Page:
Learning to Rank for Information Retrieval from User Interactions
Katja Hofmann‚ Shimon Whiteson‚ Anne Schuth and Maarten de Rijke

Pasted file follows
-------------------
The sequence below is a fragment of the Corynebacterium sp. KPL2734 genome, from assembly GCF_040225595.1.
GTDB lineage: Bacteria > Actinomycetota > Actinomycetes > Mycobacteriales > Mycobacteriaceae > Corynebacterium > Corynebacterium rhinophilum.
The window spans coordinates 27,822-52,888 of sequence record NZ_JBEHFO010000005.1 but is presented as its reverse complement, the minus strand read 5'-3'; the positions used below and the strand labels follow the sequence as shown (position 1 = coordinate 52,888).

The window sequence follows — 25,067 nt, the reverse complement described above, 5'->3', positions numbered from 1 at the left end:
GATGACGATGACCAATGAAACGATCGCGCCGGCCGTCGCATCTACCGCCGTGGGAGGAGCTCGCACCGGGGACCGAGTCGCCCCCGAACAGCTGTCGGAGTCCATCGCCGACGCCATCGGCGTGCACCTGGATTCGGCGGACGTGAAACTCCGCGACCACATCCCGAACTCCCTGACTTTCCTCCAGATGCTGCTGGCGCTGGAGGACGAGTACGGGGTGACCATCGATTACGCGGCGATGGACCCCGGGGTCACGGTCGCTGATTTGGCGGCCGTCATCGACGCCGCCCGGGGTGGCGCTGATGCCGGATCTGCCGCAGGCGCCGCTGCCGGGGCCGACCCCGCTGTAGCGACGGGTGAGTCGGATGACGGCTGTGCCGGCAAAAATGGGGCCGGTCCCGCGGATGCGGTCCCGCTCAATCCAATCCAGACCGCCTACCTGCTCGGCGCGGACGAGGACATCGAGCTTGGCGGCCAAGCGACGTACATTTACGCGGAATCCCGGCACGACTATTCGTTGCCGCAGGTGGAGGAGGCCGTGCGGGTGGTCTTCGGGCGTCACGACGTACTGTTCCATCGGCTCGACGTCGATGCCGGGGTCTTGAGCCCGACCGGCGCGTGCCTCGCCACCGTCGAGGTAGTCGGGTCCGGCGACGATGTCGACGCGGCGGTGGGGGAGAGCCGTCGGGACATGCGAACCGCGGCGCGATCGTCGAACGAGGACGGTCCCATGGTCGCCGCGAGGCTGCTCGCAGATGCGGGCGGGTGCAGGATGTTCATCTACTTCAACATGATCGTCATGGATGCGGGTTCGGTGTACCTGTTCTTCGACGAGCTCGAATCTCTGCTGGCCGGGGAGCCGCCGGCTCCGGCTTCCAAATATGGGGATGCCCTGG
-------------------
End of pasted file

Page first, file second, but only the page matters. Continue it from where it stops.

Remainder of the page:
In this article we give an overview of our recent work on online learning to rank for information retrieval (IR). This work addresses IR from a reinforcement learning (RL) point of view, with the aim to enable systems that can learn directly from interactions with their users. Learning directly from user interactions is difficult for several reasons. First, user interactions are hard to interpret as feedback for learning because it is usually biased and noisy. Second, the system can only observe feedback on actions (e.g., rankers, documents) actually shown to users, which results in an exploration–exploitation challenge. Third, the amount of feedback and therefore the quality of learning is limited by the number of user interactions, so it is important to use the observed data as effectively as possible. Here, we discuss our work on interpreting user feedback using probabilistic interleaved comparisons, and on learning to rank from noisy, relative feedback.